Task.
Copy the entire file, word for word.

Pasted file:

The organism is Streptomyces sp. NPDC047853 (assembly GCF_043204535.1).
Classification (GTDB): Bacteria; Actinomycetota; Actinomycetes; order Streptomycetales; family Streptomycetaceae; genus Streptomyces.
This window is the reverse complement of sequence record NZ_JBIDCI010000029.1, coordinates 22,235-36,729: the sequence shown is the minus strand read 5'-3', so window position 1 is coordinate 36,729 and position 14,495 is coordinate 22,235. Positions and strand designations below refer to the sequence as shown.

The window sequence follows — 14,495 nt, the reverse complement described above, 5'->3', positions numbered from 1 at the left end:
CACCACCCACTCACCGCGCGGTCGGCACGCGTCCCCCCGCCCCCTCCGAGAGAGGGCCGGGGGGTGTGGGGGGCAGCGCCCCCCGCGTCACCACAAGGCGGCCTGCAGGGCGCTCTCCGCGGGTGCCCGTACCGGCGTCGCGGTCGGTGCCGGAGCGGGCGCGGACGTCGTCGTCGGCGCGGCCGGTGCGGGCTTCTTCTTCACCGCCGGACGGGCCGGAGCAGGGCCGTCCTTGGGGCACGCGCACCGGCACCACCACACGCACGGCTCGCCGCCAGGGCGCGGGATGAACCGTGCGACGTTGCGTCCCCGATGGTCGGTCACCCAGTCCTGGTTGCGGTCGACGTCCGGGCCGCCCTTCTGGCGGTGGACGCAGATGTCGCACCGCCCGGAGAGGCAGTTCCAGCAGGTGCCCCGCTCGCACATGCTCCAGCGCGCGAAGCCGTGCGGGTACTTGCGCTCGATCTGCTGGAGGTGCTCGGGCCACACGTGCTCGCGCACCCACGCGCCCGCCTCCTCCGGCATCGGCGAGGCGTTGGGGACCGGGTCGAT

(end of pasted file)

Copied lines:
The organism is Streptomyces sp. NPDC047853 (assembly GCF_043204535.1).
Classification (GTDB): Bacteria; Actinomycetota; Actinomycetes; order Streptomycetales; family Streptomycetaceae; genus Streptomyces.
This window is the reverse complement of sequence record NZ_JBIDCI010000029.1, coordinates 22,235-36,729: the sequence shown is the minus strand read 5'-3', so window position 1 is coordinate 36,729 and position 14,495 is coordinate 22,235. Positions and strand designations below refer to the sequence as shown.

The window sequence follows — 14,495 nt, the reverse complement described above, 5'->3', positions numbered from 1 at the left end:
CACCACCCACTCACCGCGCGGTCGGCACGCGTCCCCCCGCCCCCTCCGAGAGAGGGCCGGGGGGTGTGGGGGGCAGCGCCCCCCGCGTCACCACAAGGCGGCCTGCAGGGCGCTCTCCGCGGGTGCCCGTACCGGCGTCGCGGTCGGTGCCGGAGCGGGCGCGGACGTCGTCGTCGGCGCGGCCGGTGCGGGCTTCTTCTTCACCGCCGGACGGGCCGGAGCAGGGCCGTCCTTGGGGCACGCGCACCGGCACCACCACACGCACGGCTCGCCGCCAGGGCGCGGGATGAACCGTGCGACGTTGCGTCCCCGATGGTCGGTCACCCAGTCCTGGTTGCGGTCGACGTCCGGGCCGCCCTTCTGGCGGTGGACGCAGATGTCGCACCGCCCGGAGAGGCAGTTCCAGCAGGTGCCCCGCTCGCACATGCTCCAGCGCGCGAAGCCGTGCGGGTACTTGCGCTCGATCTGCTGGAGGTGCTCGGGCCACACGTGCTCGCGCACCCACGCGCCCGCCTCCTCCGGCATCGGCGAGGCGTTGGGGACCGGGTCGAT